Background Prehospital high concentration oxygen therapy leads to worse clinical outcomes in patients presenting with acute exacerbations of chronic obstructive pulmonary disease (AECOPD). Less is known about the risks of hypoxaemia despite oxygen treatment. Current respiratory and ambulance guidelines recommend titration of supplemental oxygen to a target oxygen saturation range of 88%–92%.
Aim To explore the association between PaO2 and risk of serious adverse clinical outcomes in AECOPD.
Methods A retrospective review of consecutive patients presenting via ambulance to the Wellington Regional Hospital Emergency Department with AECOPD between June 2005 and January 2008. Patients with an arterial blood gas taken within 4 h of triage were included in the study and were categorised as hypoxaemic (PaO2<60 mm Hg), normoxaemic (PaO2 60–100 mm Hg) or hyperoxaemic (PaO2>100 mm Hg). Serious adverse outcome was defined as a composite of hypercapnic respiratory failure, assisted ventilation or inpatient death. Multivariate logistic regression analysis examined the association between PaO2 category and the composite outcome.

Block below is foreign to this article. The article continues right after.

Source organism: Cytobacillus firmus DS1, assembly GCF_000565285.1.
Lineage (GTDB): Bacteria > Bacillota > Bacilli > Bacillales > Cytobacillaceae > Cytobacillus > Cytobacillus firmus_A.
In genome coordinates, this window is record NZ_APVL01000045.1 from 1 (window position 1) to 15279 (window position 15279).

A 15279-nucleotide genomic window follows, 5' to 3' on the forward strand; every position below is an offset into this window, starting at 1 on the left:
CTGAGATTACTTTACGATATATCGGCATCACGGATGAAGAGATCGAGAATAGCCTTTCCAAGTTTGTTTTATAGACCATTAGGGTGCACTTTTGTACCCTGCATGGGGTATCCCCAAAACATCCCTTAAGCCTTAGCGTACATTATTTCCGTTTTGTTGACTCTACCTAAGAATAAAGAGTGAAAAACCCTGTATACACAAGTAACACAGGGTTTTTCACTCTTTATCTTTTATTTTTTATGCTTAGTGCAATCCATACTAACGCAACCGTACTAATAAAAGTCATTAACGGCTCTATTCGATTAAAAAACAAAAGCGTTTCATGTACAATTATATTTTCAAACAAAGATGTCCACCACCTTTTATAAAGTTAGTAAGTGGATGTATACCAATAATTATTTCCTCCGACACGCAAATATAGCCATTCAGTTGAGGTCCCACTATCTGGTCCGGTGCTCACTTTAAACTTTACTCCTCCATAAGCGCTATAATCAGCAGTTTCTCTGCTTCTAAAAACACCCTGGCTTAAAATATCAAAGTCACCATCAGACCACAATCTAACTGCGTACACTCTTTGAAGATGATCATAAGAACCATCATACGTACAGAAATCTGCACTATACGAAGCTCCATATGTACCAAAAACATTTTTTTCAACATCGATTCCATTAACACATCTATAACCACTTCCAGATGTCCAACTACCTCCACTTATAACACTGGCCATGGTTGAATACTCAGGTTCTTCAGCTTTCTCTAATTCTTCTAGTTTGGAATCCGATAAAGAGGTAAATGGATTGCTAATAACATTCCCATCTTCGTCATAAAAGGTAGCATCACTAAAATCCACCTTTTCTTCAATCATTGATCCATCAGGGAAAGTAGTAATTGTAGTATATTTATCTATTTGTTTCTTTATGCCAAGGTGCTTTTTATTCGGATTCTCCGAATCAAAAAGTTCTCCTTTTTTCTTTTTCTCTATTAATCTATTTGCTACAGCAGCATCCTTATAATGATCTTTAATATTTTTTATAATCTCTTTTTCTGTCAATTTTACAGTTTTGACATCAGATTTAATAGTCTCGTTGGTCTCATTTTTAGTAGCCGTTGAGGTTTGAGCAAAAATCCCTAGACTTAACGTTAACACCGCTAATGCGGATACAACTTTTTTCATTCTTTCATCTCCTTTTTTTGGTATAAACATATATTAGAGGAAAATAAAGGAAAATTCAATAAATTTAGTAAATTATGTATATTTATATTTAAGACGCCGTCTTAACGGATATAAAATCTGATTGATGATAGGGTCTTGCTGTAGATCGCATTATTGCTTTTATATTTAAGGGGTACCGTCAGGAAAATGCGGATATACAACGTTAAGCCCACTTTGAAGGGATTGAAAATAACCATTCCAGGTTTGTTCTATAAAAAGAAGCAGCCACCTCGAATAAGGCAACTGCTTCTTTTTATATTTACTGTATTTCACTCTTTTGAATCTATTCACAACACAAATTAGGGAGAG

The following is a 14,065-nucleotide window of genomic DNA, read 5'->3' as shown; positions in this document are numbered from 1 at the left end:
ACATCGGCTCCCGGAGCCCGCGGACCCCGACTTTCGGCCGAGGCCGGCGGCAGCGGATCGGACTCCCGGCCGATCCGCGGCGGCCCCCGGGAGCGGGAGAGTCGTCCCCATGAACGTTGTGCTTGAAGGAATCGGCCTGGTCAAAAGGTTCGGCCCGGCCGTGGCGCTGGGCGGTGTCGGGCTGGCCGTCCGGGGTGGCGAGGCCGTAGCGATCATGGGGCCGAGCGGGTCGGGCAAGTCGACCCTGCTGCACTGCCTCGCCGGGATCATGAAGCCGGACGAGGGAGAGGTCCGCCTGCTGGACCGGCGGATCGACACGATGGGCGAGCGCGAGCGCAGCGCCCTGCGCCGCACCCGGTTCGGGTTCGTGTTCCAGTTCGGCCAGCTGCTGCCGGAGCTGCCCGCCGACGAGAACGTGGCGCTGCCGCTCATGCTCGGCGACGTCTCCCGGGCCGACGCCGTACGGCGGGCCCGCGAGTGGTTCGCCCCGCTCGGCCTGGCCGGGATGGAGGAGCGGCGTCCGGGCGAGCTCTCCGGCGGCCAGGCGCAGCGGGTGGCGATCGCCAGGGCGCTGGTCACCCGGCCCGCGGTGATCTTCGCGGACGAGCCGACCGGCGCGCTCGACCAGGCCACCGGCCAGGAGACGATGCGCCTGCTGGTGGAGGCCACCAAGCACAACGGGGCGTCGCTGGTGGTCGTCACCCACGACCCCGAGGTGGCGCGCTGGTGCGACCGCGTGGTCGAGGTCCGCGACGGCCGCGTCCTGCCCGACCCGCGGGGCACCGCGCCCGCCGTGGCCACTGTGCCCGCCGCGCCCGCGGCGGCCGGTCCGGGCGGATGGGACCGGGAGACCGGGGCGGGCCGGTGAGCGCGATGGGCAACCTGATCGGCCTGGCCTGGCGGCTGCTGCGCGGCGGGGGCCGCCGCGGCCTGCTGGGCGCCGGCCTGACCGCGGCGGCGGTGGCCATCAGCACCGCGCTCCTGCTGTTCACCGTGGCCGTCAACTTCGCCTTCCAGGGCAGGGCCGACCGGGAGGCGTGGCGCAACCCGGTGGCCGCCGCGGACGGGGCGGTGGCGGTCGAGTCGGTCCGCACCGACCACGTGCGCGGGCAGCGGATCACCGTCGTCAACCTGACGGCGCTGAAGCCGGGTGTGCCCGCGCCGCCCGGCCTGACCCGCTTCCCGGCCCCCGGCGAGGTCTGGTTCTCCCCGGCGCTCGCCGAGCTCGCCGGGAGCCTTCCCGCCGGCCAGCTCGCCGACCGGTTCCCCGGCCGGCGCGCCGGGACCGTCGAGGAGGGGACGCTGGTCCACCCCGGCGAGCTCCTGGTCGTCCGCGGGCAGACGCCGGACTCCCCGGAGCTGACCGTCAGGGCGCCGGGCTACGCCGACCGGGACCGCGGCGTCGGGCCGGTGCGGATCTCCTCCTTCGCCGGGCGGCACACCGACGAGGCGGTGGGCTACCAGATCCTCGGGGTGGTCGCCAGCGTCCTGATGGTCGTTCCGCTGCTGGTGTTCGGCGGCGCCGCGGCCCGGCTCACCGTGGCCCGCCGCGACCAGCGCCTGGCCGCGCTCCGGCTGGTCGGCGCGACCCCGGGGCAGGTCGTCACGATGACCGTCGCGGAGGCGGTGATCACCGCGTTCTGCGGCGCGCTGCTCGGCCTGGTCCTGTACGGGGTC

Results Of the 680 patients presenting with AECOPD in the review period, 254 presentations in 180 patients had data suitable for analysis. Hyperoxaemia occurred in 61/254 (24%) presentations and was strongly associated with serious adverse outcome compared with normoxaemia (OR 9.17, 95% CI 4.08 to 20.6). Hypoxaemia was also associated with an increased risk of serious adverse outcome compared with normoxaemia (OR 2.16, 95% CI 1.11 to 4.20). Compared with the recommended target oxygen saturation range of 88%–92%, the risk of a serious adverse outcome was increased in both the <88% group (OR 2.0, 95% CI 1.03 to 3.80) and the >96% group (OR 2.37, 95% CI 1.34 to 4.20).
Conclusions In patients presenting via ambulance to the Emergency Department with AECOPD, serious adverse clinical outcomes are associated with both hypoxaemia and hyperoxaemia. These data provide further support for the principle of titrating supplemental oxygen therapy to target oxygen saturations.
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